Wednesday, October 24, 2012
Food and travel guest blogger hkLifestyleGeek gives us her next scoop on fantastic restaurants around town and travel tips.
Shang Palace at the Kowloon Shangri-La really wants three Michelin stars. It got two this year after chef Mok Kit-keung arrived from working two decades in Singapore, including stints at Raffles Hotel and Marina Bay Sands. He even cooked for the King of Morocco for three months which was surely a memorable experience. Having been exposed to various European and Southeast Asian cuisines, Mok moves Chinese cuisine forward as he's is very comfortable in mixing ingredients to achieve slightly different tastes that pique the interest of his diners. Add to that a recent makeover of the restaurant that includes a massive private room connected to an impressive cellar, Shang Palace hopes to score with its facelift in its decor and revamp of its menu.
And we were very impressed.
For starters there was a trio of appetisers. The first is a traditional Cantonese starter that usually uses chicken liver, but instead Mok substitutes it with a thin slice of goose liver layered with pork and water chestnut and lotus root for some texture. There was also the curious description of crispy fried lobster with oatmeal, but the lobster is delicious, perfectly cooked and made extra crunchy by the deep-fried oatmeal. We also had deep-fried frog's legs that were absolutely delicious, the batter enhancing the delicate flavour of the frog's legs that really do taste like chicken. There were also some slices of chilled wai san, translated at yam marinated with plums that were very refreshing.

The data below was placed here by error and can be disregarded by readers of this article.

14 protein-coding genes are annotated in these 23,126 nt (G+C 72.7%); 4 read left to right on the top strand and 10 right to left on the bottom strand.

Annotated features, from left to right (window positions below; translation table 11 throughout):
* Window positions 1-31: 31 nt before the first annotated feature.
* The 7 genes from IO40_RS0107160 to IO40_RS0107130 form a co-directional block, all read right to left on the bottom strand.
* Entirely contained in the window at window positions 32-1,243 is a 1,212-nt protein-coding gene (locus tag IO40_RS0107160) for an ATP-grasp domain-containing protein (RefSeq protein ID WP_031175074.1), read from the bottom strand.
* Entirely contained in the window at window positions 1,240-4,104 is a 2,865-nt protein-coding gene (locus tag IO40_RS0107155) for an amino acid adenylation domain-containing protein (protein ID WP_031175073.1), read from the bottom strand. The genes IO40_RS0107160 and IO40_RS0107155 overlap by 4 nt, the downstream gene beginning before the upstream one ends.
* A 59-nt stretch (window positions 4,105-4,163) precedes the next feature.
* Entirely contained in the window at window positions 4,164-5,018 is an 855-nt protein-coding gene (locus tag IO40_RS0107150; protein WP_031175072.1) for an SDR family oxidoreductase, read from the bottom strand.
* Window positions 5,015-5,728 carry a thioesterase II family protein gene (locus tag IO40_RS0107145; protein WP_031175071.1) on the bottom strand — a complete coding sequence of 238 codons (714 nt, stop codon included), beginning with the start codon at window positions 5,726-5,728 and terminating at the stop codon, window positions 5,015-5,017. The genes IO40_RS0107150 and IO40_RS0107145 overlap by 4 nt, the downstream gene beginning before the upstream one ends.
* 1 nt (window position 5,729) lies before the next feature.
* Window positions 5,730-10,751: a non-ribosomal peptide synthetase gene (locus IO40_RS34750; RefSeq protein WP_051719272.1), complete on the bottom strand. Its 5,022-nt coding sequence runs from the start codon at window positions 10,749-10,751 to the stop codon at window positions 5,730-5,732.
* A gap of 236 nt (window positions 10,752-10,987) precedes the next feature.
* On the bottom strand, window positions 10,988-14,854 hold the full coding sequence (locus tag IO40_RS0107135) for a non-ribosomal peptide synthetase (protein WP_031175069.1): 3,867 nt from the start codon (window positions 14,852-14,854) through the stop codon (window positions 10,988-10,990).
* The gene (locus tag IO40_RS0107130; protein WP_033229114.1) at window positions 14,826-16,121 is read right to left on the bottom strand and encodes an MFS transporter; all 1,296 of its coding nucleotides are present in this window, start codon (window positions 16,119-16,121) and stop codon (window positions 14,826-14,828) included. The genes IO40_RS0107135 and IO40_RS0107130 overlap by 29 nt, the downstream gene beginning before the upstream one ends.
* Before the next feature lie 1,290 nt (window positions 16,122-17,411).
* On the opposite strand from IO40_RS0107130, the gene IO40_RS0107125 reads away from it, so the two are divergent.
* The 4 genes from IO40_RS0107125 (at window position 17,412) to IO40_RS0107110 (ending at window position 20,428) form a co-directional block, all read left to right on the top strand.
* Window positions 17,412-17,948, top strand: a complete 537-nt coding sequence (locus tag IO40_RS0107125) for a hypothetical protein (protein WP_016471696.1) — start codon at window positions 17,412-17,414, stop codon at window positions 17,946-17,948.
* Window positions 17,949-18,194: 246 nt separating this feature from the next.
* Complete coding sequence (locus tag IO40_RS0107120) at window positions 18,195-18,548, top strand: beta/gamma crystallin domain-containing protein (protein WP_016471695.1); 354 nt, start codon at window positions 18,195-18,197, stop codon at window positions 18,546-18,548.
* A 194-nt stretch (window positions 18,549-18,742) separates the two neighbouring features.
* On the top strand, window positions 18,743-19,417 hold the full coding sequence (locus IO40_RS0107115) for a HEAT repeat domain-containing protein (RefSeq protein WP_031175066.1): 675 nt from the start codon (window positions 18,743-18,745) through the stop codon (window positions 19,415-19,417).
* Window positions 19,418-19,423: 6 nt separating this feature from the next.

Next came a nutritious double-boiled soup of garoupa with Chinese herbs, again one of the ingredients was wai san, that apparently helps in anti-aging. More please!
As it's hairy crab season, we were treated to a bowl of braised bean curd with hair crab roe. This dish was so delicious and instead of an accompaniment of rice, we were given rice cakes to spoon the thick sauce on and it was smooth and crunchy at the same time. Good to the last bite.
Another highlight was the poached chicken soaked in Japanese sesame oil. Here Mok slow-cooked the chicken for over an hour which resulted in very tender and juicy chicken and of course lots of flavour from the sesame oil. Mok tends to prefer using Japanese ingredients and condiments for their quality and they definitely enhance his dishes.
Next came the vegetable dish of sweet potato leaves poached in supreme broth with more wai san and wolfberries.
We also liked the Inaniwa noodles topped with sliced fresh abalone that tasted like geoduck, served in a chicken stock flavoured with a touch of cheese. When asked what kind of cheese, Mok admitted it was your typical cheese slice found in kids' sandwiches. No matter -- it did the trick of giving a cheese flavour without the richness.
By now we were completely full, but not without sampling an array of desserts. These included -- get this -- black garlic mousse, that was alternatively sweet and sour, followed by truffle-scented ice cream, and a pastry filled with lotus seed paste.
Every time I come to Shang Palace, Mok has new dishes up his sleeve. We hope his creative juices will continue to flow and bring more excitement to Chinese cuisine.
Lower Level 1
64 Mody Road
Tsim Sha Tsui East